Captain Barbara Chiminello, born 1944, grew up in a military family. She enlisted through the Army Nurse Corps in 1963, and served in the Vietnam war from 1966-1968 for a total of two tours. She served her first tour in Nha Trang and her second in Pleiku, Vietnam. While overseas, her brother Thomas, who also served in Vietnam, was killed in a helicopter crash; Barbara accompanied her brother’s body back to the United States. Now, Barbara pursues a career in the arts and has exhibited and sold her work throughout the greater Virginia, Maryland, and Washington D.C. areas.
Barbara Chiminello interview by Alliyah Nkrumah, Michael Rasin, Luis Reyes, and Madeleine Watts. July 26, 2017, The Vietnam War Oral History Project, New-York Historical Society, New York, New York.
In this clip of the interview, Barbara Chiminello discusses her reasons for enlisting in the Vietnam War. Among them are her sense of patriotism, duty to serve, and her military family’s influence.
Barbara Chiminello: I came from a military family. My dad was a Chemical Corps officer, and we all had the sense of patriotism and serving our country. So, I went into a program called the Army Student Nurse Program, which — they paid for my education, where I got my bachelor science, and it was called BSN. But it was the idea that when I graduated, that I owe them three years in the military. But it worked for me, because it paid all my books and tuition and everything for college. And they needed nurses at that time, because the — like I said, the Vietnam War was at its height. And I knew I was going to be working somewhere, so I felt, well, why not in a military hospital? And I would be debt-free. And that was my goal, was to get a college education without burdening my parents, who were putting my brothers through college, too. I knew very little about Vietnam. Like I said, we came from a family of — we were very patriotic. What our government was doing, we wanted to support. Initially, my brothers and I and my family wanted — because our government, McNamara and Johnson and Kennedy, everybody felt that we needed to be there and there was a reason to be in Vietnam. I was only 23 years old, I — when your government is — or when you’re — when they say that this is what we need to do for democracy and to free up this country, we realize — we wanted to help. That’s when, because they needed nurses over there in Vietnam, I felt that it was my duty to go. It was financial, because of my family situation, and also because of the — being — feeling that we wanted to do something for our country. I have a picture of my uncle, my aunt who was in World War II, my uncle was in World War II, my father was a veteran. And so, I felt this sense of duty to the country. And I really — and I still do, I feel that we all should have a sense of duty for our country in some ways. I was a volunteer, because I was a woman. I did not have to go to Vietnam. I went to Vietnam because I chose to, and I went twice. Two tours in Vietnam. I really feel that it’s a duty to show we appreciate what we have in our country.
In this Audio Clip, Barbara talks about her brother Thomas’s service in Vietnam, his tragic death, and its impact on her family and choice to continue serving in Vietnam. She reads aloud from an article she wrote in honor of the dedication of the Vietnam Women’s Memorial in 1993. The complete article can be found here.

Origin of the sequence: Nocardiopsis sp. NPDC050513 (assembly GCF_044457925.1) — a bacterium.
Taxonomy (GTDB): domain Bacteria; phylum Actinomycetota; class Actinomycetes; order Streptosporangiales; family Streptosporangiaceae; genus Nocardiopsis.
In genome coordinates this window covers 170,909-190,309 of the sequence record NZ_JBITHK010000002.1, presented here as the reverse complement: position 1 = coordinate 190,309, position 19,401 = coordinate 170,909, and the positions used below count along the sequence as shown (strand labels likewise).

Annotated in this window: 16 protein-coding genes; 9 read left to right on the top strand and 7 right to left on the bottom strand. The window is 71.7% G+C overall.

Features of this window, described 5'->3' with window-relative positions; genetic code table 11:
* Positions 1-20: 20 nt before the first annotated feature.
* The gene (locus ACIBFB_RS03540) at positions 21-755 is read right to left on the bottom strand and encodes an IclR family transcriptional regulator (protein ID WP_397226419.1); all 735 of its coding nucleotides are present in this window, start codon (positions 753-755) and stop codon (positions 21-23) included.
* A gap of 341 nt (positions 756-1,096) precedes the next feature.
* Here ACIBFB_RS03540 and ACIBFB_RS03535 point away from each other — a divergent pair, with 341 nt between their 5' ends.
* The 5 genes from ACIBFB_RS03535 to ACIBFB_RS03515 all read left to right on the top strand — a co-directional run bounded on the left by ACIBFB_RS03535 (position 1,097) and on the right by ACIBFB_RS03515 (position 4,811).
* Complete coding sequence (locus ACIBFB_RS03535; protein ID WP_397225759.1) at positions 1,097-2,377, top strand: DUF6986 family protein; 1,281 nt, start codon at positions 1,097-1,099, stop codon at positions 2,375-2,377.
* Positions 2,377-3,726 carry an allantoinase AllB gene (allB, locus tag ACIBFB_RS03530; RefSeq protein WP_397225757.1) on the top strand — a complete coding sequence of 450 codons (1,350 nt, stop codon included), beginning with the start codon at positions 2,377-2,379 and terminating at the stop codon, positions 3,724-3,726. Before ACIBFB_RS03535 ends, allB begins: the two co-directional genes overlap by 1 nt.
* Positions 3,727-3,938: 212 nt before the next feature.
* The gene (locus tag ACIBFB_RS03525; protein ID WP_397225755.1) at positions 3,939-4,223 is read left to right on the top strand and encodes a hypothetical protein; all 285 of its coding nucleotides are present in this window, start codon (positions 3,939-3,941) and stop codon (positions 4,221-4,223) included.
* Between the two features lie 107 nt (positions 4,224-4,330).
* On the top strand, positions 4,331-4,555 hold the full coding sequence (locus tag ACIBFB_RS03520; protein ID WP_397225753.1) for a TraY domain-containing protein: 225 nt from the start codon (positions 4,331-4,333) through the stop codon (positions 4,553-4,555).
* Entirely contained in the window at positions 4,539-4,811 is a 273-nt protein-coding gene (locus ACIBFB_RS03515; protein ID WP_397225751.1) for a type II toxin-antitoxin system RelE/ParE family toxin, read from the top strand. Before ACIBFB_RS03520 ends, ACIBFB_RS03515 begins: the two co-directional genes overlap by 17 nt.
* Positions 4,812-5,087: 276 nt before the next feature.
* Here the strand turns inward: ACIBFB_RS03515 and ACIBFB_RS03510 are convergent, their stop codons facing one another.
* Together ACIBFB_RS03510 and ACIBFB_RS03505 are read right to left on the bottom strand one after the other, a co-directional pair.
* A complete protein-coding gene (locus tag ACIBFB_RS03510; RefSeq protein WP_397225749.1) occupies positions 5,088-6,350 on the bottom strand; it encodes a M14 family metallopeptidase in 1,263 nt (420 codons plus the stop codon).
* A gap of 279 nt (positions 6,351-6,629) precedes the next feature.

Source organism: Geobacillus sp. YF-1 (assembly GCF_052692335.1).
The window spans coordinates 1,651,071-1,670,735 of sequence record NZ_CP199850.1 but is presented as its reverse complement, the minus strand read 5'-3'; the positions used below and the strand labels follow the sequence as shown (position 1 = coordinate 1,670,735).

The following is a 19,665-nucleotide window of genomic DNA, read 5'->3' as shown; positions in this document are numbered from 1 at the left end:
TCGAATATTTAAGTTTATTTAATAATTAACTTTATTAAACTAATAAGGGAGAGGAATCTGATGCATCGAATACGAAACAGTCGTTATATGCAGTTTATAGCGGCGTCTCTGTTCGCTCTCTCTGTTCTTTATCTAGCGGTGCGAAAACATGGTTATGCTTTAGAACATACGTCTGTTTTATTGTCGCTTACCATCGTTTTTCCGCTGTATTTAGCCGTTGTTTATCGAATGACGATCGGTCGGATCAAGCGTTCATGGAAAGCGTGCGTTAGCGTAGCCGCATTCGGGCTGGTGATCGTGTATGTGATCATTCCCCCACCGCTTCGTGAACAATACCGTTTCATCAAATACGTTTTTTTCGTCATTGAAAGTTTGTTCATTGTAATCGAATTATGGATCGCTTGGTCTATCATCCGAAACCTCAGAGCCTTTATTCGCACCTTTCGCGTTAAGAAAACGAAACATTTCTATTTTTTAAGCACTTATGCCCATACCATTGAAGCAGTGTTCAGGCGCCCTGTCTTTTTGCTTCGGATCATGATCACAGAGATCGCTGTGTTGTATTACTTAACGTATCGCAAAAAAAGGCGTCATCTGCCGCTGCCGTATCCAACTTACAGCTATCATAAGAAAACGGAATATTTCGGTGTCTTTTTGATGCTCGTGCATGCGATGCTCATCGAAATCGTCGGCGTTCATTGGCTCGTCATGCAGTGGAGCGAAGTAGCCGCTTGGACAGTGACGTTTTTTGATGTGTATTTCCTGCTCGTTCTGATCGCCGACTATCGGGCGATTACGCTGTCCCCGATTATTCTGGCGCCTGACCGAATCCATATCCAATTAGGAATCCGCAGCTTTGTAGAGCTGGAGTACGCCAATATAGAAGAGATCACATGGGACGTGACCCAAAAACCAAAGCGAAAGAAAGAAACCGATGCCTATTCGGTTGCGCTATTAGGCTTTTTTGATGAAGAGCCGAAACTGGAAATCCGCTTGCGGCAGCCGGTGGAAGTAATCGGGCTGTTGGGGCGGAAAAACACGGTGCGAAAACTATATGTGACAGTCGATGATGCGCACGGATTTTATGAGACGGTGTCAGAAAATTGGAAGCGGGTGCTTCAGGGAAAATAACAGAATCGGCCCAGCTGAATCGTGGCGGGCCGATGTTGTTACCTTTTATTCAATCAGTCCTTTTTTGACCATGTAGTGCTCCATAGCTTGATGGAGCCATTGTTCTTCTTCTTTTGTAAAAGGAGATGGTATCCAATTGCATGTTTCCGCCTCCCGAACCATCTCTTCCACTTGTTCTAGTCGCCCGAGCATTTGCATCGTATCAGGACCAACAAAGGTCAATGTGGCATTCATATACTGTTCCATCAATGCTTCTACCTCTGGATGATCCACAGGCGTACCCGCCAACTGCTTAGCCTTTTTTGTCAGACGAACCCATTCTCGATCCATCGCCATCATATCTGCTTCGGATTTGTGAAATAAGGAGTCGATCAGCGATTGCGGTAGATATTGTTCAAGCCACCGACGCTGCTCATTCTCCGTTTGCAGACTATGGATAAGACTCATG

Barbara Chiminello: Someone took a picture of Tommy and me, smiling in front of his flight operations building before I left my hospital in Nha Trang. Tommy, with a map in his hands, had just been scheduled for a mission. Boarding my chopper, I looked out my window at his waving and laughing. That handsome face, so like my father’s. Those hazel eyes. How many of my girlfriends fell in love with Tom? For some reason, in all that noise and whirling dust, I kept looking and waving at him and he at me, and this was the last time we would be together. When Tommy died, I needed to call home. I needed to comfort my father and mother. Regular telephones were not available. Instead, I called on a military-affiliated radio system called MARS on which you had to end statements with the word ‘over’ in order to switch the line to the other party. It was Sunday. My father answered the phone. ‘Dad, over.’ He was delighted. ‘Barbara! Mom, come here! It’s Barbara! How are you? Over.’ Because they did not know. They didn’t get the message. What could I say? Not knowing about the time difference, I hadn’t realized that my parents had not received words of Tom’s death. ‘Dad,’ I said. ‘Oh, Dad, over.’ They had lost their first son to leukemia years before, and I didn’t know how to tell them that they had lost another child. For what had he died? I didn’t know. ‘Dad, I need to tell you something. Tommy is gone. Over.’ For the past 25 years, these three words have echoed inside my head. There was a short silence as my dad comprehended what I had just said. Then I heard the phone drop and wailing, the scream for Tommy, and I started to cry, filled with sorrow and helplessness. The mood on the plane to the State– was joyful. They were soldiers who had survived the war and were on their way back to the real world.” This is when I was taking his body home. “Every hour, I thought about how strong I had to be for my parents. I was determined not to show my grief or my confusion. I had called home waiting in Long Binh for Tommy’s body to be identified. ‘Barbara,’ my father had said, ‘bring him home. Bring our Tommy home.’ I buried my grief, and alongside it, I buried my feeling in the war — that the war was wrong. My parents could not possibly understand what Tommy and I had seen. I couldn’t even think that Tommy had died for a futile cause. I focused instead on the honorable mission he performed in Vietnam, on the wounded soldiers he had rescued. As the plane touched the runway in Oakland, California, the soldiers cheering and clapping drowned my sobs. I was happy for these soldiers and their families. But my thoughts were only of my brother in the cargo hold of the plane.”